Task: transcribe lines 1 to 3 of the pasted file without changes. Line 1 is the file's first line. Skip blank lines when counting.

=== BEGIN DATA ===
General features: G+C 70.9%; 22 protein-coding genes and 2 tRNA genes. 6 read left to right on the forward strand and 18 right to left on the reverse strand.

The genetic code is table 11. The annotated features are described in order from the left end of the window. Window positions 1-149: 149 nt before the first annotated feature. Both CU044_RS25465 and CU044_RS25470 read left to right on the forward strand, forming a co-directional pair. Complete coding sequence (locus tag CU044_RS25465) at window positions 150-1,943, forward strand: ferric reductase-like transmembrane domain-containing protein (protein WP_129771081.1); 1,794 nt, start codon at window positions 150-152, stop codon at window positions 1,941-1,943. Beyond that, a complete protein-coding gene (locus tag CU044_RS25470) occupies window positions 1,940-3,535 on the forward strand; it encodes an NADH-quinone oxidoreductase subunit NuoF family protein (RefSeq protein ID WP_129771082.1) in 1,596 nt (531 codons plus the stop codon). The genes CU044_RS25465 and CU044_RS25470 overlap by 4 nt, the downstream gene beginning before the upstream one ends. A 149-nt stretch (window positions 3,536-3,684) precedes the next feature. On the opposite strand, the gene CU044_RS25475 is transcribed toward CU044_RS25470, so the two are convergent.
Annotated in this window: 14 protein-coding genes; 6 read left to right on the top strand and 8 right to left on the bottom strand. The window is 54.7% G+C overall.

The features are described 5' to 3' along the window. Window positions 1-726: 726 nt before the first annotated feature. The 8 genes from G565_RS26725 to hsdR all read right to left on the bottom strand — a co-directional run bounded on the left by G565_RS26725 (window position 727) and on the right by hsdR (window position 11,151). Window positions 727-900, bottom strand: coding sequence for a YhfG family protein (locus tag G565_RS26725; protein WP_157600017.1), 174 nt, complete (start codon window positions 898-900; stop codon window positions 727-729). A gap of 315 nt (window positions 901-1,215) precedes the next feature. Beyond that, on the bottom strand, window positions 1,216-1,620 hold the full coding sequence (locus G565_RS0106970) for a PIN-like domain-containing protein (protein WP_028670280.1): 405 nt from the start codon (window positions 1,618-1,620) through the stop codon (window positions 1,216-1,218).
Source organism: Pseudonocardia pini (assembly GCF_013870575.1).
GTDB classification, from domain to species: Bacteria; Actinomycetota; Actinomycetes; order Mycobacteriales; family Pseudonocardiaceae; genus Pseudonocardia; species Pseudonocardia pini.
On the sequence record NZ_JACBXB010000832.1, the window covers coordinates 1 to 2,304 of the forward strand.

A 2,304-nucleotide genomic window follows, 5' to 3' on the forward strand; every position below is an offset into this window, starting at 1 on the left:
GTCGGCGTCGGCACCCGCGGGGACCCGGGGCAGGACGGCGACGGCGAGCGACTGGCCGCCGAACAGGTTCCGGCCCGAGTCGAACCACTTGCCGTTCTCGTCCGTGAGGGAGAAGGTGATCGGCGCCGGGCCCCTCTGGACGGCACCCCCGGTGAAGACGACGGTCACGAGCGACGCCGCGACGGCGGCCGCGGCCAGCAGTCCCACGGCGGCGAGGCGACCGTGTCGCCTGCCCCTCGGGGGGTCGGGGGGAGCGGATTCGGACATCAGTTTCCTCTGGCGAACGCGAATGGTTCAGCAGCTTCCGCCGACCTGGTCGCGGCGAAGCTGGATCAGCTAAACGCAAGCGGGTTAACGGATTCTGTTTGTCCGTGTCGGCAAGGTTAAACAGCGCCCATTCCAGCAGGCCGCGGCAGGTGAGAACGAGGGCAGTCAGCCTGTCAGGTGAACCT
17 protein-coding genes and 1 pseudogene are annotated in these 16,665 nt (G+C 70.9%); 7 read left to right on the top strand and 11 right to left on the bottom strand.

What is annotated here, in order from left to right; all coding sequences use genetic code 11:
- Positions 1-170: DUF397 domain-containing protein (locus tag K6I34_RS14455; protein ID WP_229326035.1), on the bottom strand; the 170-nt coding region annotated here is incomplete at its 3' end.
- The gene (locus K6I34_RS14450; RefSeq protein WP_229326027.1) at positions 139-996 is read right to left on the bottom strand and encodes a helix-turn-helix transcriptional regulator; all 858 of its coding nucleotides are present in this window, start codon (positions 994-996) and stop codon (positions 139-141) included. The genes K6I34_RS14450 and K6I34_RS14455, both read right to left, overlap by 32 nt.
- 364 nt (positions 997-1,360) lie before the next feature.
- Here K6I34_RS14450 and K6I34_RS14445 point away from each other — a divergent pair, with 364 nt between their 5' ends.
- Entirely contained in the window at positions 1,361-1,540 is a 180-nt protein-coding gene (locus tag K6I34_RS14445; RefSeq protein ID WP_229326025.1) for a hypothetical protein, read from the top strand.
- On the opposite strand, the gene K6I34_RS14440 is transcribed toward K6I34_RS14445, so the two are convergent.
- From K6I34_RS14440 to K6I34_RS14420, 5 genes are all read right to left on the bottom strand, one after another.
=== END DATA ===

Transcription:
General features: G+C 70.9%; 22 protein-coding genes and 2 tRNA genes. 6 read left to right on the forward strand and 18 right to left on the reverse strand.

The genetic code is table 11. The annotated features are described in order from the left end of the window. Window positions 1-149: 149 nt before the first annotated feature. Both CU044_RS25465 and CU044_RS25470 read left to right on the forward strand, forming a co-directional pair. Complete coding sequence (locus tag CU044_RS25465) at window positions 150-1,943, forward strand: ferric reductase-like transmembrane domain-containing protein (protein WP_129771081.1); 1,794 nt, start codon at window positions 150-152, stop codon at window positions 1,941-1,943. Beyond that, a complete protein-coding gene (locus tag CU044_RS25470) occupies window positions 1,940-3,535 on the forward strand; it encodes an NADH-quinone oxidoreductase subunit NuoF family protein (RefSeq protein ID WP_129771082.1) in 1,596 nt (531 codons plus the stop codon). The genes CU044_RS25465 and CU044_RS25470 overlap by 4 nt, the downstream gene beginning before the upstream one ends. A 149-nt stretch (window positions 3,536-3,684) precedes the next feature. On the opposite strand, the gene CU044_RS25475 is transcribed toward CU044_RS25470, so the two are convergent.
Annotated in this window: 14 protein-coding genes; 6 read left to right on the top strand and 8 right to left on the bottom strand. The window is 54.7% G+C overall.